‘The Hateful Eight’ Review

The Hateful Eight

Directed by Quentin Tarantino

Written by Quentin Tarantino

Starring: Samuel L. Jackson, Kurt Russell, Jennifer Jason Leigh, Demian Bichir, Michael Madsen, Walton Goggins, Tim Roth, Bruce Dern, and Channing Tatum

★★★★★

“The Hateful Eight” is Quentin Tarantino’s second Western following 2012’s “Django Unchained.” Unlike “Django,” which was heavily influenced by the Spaghetti Westerns of the 1960’s, “Hateful Eight” is an entirely different kind of movie. “Hateful Eight” is less a Spaghetti Western and more an Agatha Christie style locked-room mystery warped up in a Western skin. Incorporating the locked-room mystery element into “Hateful Eight” was ultimately beneficial because it allowed for “Hateful Eight” to be a different kind of movie from “Django,” despite the fact that both films are in the Western genre.

When you see a Tarantino movie, there are two elements that you know will be well executed. Those elements are dialogue and performances. “Hateful Eight” is similar to a play in that about 90 percent of the information is given through expositional dialogue between the various characters, this allows the audience to learn all the relevant information about the characters without the movie having to go outside of the narrative to give that information. The dialogue not only moves the plot along but is witty. If there is one thing that Tarantino dialogue always has, it is wit.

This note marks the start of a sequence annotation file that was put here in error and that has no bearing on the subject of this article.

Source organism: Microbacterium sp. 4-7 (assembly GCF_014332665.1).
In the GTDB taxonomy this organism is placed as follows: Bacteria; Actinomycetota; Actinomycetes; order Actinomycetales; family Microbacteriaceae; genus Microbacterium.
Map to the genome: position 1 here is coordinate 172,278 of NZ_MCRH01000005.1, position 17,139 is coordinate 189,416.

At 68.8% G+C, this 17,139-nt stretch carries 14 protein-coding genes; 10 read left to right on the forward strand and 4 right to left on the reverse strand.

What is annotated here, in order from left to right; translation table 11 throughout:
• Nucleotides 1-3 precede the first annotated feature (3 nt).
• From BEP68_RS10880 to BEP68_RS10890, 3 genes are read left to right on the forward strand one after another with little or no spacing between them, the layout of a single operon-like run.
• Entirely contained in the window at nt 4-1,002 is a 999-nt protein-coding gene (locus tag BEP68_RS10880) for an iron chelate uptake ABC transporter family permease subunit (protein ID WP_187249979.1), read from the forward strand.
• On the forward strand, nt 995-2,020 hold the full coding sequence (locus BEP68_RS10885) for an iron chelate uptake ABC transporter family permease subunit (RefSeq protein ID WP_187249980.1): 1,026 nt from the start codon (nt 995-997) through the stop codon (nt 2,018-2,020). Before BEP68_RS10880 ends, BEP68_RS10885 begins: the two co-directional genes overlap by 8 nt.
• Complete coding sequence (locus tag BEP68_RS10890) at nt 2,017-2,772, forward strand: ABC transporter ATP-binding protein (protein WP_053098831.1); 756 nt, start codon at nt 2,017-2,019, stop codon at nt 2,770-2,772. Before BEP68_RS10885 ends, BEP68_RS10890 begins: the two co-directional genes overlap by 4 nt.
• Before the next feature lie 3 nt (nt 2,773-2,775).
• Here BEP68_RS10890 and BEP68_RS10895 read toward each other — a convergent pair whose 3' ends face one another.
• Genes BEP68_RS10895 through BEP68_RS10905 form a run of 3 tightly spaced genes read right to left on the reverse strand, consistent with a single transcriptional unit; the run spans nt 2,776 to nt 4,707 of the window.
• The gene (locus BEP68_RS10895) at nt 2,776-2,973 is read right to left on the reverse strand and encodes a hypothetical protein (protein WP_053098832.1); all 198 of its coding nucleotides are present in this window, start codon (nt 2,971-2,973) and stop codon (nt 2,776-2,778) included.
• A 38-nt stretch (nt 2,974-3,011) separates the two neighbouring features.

“Hateful Eight” much like “Spotlight” thrives on its strong ensemble. Aside from Kurt Russell’s mustache, no one individual member of the group steals the movie. Although, Jennifer Jason Leigh and Walton Goggins would be the MVP’s of this cast, Leigh will certainly be nominated for and will likely win the Academy Award for Best Supporting Actress. The whole ensemble is well balanced; everyone does what they need to, no one is over used or under used. The ensemble in “Hateful Eight” is second to only “Spotlight” as the strongest ensemble of the year.

A fascinating element of “Hateful Eight” is the music. The music for this film was composed by Ennio Morricone, who is best known for his iconic score for the classic Spaghetti Western “The Good the Bad and the Ugly.” What makes the music fascinating is that it does not sound like the music from “The Good the Bad and the Ugly” or any other traditional Western. The music sounds like something out of a horror film, and that is because Morricone’s score for this movie uses pieces of music that he had composed for John Carpenter’s “The Thing,” but was ultimately not used in the film. The great thing about the music was that right when the music starts you know that the movie is not going to be a traditional Western.

 

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